If you want to go the inexpensive route, go with a non-local/offshore developer but I suggest having them provide you with previous development work and even references from past clients. It's not impossible to get things done with a remote developer, communication is key and making sure the developer your going to work with fully understands what you need to get done.
I'm in the phase of going from prototype to MVP and this time I've decided to work with a local software development company to get it done. It's a bit more expensive but I feel more comfortable and re-assured that I am just a drive away to see how everything is going or if I need to speak with them face to face.
Plus I don't have to worry about project management and have an actual team working on my product.
Depending on what you need to get done, an offshore developer can get the job done for less. But if you feel more comfortable having someone you can talk to face to face when you need to then I suggest to shop around for local developers around your area.
Also just a quick advise. You might not want to speak with your developer everyday single day as this will cut into their development time and it'll be at your cost. Which is why communication is key and make sure they fully understand what you need to get done.
No, the price of product development services is the same regardless of were the person is - just as the price of a barrel of oil is the same regardless of were it comes out of the ground - or how much it cost to get it out of the ground. Law of free market economics - arbitrage is short lived and small. If your cost are higher than the going rate, you quickly go out of business.
However, there are a lot of people out that like to differentiate their services on price - its the easy path. They will try to get you to believe that their hourly rates are less because they have lower cost - there are lots of "tricks" they have for trying to make you believe it is true. Think about it, if it was true, how would anyone in the US ever get a job? Why would anyone pay more for the same thing?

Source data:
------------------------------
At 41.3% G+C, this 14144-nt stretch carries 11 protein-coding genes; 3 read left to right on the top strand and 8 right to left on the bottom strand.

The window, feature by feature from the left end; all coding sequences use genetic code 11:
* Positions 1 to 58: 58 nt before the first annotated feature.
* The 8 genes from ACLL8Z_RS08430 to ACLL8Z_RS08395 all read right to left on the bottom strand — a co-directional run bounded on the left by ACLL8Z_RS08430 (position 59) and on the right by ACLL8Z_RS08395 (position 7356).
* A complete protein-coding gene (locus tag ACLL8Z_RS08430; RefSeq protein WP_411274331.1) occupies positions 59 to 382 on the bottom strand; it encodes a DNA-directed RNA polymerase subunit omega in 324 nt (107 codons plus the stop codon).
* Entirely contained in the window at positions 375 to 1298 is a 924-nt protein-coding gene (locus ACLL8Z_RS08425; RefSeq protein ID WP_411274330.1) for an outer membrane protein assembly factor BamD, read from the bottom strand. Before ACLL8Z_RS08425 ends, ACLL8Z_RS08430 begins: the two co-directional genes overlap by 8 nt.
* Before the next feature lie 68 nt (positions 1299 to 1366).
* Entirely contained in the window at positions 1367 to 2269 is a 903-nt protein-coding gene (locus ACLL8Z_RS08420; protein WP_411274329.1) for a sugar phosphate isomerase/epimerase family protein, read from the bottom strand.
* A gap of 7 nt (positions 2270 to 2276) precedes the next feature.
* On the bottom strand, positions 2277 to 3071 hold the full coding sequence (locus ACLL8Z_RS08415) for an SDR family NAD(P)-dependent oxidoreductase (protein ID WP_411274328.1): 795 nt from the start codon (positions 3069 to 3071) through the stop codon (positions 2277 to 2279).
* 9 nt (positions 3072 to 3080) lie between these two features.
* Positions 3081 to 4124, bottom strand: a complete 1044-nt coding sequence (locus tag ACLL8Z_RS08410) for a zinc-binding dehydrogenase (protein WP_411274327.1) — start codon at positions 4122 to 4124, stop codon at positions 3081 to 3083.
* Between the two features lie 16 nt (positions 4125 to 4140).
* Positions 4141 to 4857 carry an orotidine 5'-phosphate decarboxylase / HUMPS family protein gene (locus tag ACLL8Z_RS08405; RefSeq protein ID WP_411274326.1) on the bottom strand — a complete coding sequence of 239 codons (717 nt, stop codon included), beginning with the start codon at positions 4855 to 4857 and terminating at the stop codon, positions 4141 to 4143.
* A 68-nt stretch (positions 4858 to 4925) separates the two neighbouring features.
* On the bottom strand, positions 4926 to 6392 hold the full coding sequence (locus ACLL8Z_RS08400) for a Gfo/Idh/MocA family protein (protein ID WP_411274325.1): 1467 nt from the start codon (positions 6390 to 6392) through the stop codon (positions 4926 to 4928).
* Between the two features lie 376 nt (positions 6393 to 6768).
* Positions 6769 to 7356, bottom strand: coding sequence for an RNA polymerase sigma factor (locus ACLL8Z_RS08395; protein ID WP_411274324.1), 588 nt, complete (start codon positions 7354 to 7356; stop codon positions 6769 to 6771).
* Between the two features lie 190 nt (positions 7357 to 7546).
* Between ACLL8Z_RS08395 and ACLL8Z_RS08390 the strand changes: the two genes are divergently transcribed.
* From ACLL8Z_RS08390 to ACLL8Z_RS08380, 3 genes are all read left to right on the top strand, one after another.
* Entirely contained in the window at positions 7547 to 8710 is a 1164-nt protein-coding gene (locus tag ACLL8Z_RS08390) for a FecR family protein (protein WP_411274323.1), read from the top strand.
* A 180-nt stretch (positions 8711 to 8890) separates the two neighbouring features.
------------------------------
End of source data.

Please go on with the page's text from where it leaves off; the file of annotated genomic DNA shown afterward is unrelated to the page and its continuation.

So, if a person is charging more just because he is close, I would say no on principle. If his hourly rate is higher than what someone else is saying is an apples to apples comparison - it is likely not.
Hourly is not how to chose a product development company. The quality, cost and development time are much more dependent on:
1. Available of reference designs - they should be free if you find the right PDC
2. Team Work - the product development field is ripe with stories of doing the wrong thing really well, and unless you have a good functional team, you will do the wrong thing.
3. Processes - the sooner mistakes are caught (and you will make a lot of mistakes in product development) the less they cost. No/bad processes mean you don't find them for a long time, which increases cost.
If your project is one that the developer will be creating the heart of your project, then get to know exactly who the person is. Make sure the person adds no hooks or back doors into your system. I find it best to know who you deal with. I am a developer and work on remote projects, but I always offer full confidence that the system will not be compromised in any way.
It's not the most important criteria for choosing a vendor, but all things being equal (and they never are), the answer is yes.